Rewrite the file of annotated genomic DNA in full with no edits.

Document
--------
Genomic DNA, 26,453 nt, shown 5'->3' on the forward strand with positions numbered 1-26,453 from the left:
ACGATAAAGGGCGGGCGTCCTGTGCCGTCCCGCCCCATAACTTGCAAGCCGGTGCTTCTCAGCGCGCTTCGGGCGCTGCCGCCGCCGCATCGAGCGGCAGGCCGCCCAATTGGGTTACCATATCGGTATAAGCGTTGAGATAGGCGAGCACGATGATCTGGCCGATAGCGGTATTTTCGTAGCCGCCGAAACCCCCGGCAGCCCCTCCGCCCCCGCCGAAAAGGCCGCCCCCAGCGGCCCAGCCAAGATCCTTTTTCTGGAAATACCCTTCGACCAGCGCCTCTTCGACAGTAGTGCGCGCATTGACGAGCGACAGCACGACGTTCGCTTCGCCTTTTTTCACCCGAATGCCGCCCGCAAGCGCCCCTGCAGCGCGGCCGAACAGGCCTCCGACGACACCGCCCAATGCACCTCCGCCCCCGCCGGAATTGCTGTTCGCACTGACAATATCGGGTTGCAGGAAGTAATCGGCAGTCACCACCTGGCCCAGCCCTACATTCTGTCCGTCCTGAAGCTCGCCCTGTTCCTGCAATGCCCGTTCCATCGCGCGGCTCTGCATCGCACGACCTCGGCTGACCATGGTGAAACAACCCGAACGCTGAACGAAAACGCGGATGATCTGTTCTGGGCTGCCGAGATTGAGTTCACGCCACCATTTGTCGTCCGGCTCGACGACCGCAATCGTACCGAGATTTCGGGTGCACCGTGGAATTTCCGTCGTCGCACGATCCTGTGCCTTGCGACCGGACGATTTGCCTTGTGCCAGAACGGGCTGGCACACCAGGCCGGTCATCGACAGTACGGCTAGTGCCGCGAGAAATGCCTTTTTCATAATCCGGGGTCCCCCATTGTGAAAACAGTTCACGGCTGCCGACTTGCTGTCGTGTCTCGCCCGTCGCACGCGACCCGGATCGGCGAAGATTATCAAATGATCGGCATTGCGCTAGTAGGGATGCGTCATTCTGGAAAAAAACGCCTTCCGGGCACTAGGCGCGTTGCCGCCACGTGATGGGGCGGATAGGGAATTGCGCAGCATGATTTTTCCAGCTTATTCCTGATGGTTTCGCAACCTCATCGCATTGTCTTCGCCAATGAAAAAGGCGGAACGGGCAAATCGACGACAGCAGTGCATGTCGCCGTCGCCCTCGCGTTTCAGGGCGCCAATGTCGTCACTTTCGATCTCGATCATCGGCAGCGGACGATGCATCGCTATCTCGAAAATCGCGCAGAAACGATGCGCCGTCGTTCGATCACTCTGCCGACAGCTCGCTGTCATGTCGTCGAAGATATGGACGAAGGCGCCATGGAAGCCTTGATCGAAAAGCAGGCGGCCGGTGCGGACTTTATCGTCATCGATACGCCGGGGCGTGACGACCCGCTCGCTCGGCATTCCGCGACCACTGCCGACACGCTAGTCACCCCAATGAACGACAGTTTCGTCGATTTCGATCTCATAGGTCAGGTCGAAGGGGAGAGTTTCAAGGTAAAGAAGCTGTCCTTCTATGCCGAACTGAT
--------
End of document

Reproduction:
Genomic DNA, 26,453 nt, shown 5'->3' on the forward strand with positions numbered 1-26,453 from the left:
ACGATAAAGGGCGGGCGTCCTGTGCCGTCCCGCCCCATAACTTGCAAGCCGGTGCTTCTCAGCGCGCTTCGGGCGCTGCCGCCGCCGCATCGAGCGGCAGGCCGCCCAATTGGGTTACCATATCGGTATAAGCGTTGAGATAGGCGAGCACGATGATCTGGCCGATAGCGGTATTTTCGTAGCCGCCGAAACCCCCGGCAGCCCCTCCGCCCCCGCCGAAAAGGCCGCCCCCAGCGGCCCAGCCAAGATCCTTTTTCTGGAAATACCCTTCGACCAGCGCCTCTTCGACAGTAGTGCGCGCATTGACGAGCGACAGCACGACGTTCGCTTCGCCTTTTTTCACCCGAATGCCGCCCGCAAGCGCCCCTGCAGCGCGGCCGAACAGGCCTCCGACGACACCGCCCAATGCACCTCCGCCCCCGCCGGAATTGCTGTTCGCACTGACAATATCGGGTTGCAGGAAGTAATCGGCAGTCACCACCTGGCCCAGCCCTACATTCTGTCCGTCCTGAAGCTCGCCCTGTTCCTGCAATGCCCGTTCCATCGCGCGGCTCTGCATCGCACGACCTCGGCTGACCATGGTGAAACAACCCGAACGCTGAACGAAAACGCGGATGATCTGTTCTGGGCTGCCGAGATTGAGTTCACGCCACCATTTGTCGTCCGGCTCGACGACCGCAATCGTACCGAGATTTCGGGTGCACCGTGGAATTTCCGTCGTCGCACGATCCTGTGCCTTGCGACCGGACGATTTGCCTTGTGCCAGAACGGGCTGGCACACCAGGCCGGTCATCGACAGTACGGCTAGTGCCGCGAGAAATGCCTTTTTCATAATCCGGGGTCCCCCATTGTGAAAACAGTTCACGGCTGCCGACTTGCTGTCGTGTCTCGCCCGTCGCACGCGACCCGGATCGGCGAAGATTATCAAATGATCGGCATTGCGCTAGTAGGGATGCGTCATTCTGGAAAAAAACGCCTTCCGGGCACTAGGCGCGTTGCCGCCACGTGATGGGGCGGATAGGGAATTGCGCAGCATGATTTTTCCAGCTTATTCCTGATGGTTTCGCAACCTCATCGCATTGTCTTCGCCAATGAAAAAGGCGGAACGGGCAAATCGACGACAGCAGTGCATGTCGCCGTCGCCCTCGCGTTTCAGGGCGCCAATGTCGTCACTTTCGATCTCGATCATCGGCAGCGGACGATGCATCGCTATCTCGAAAATCGCGCAGAAACGATGCGCCGTCGTTCGATCACTCTGCCGACAGCTCGCTGTCATGTCGTCGAAGATATGGACGAAGGCGCCATGGAAGCCTTGATCGAAAAGCAGGCGGCCGGTGCGGACTTTATCGTCATCGATACGCCGGGGCGTGACGACCCGCTCGCTCGGCATTCCGCGACCACTGCCGACACGCTAGTCACCCCAATGAACGACAGTTTCGTCGATTTCGATCTCATAGGTCAGGTCGAAGGGGAGAGTTTCAAGGTAAAGAAGCTGTCCTTCTATGCCGAACTGAT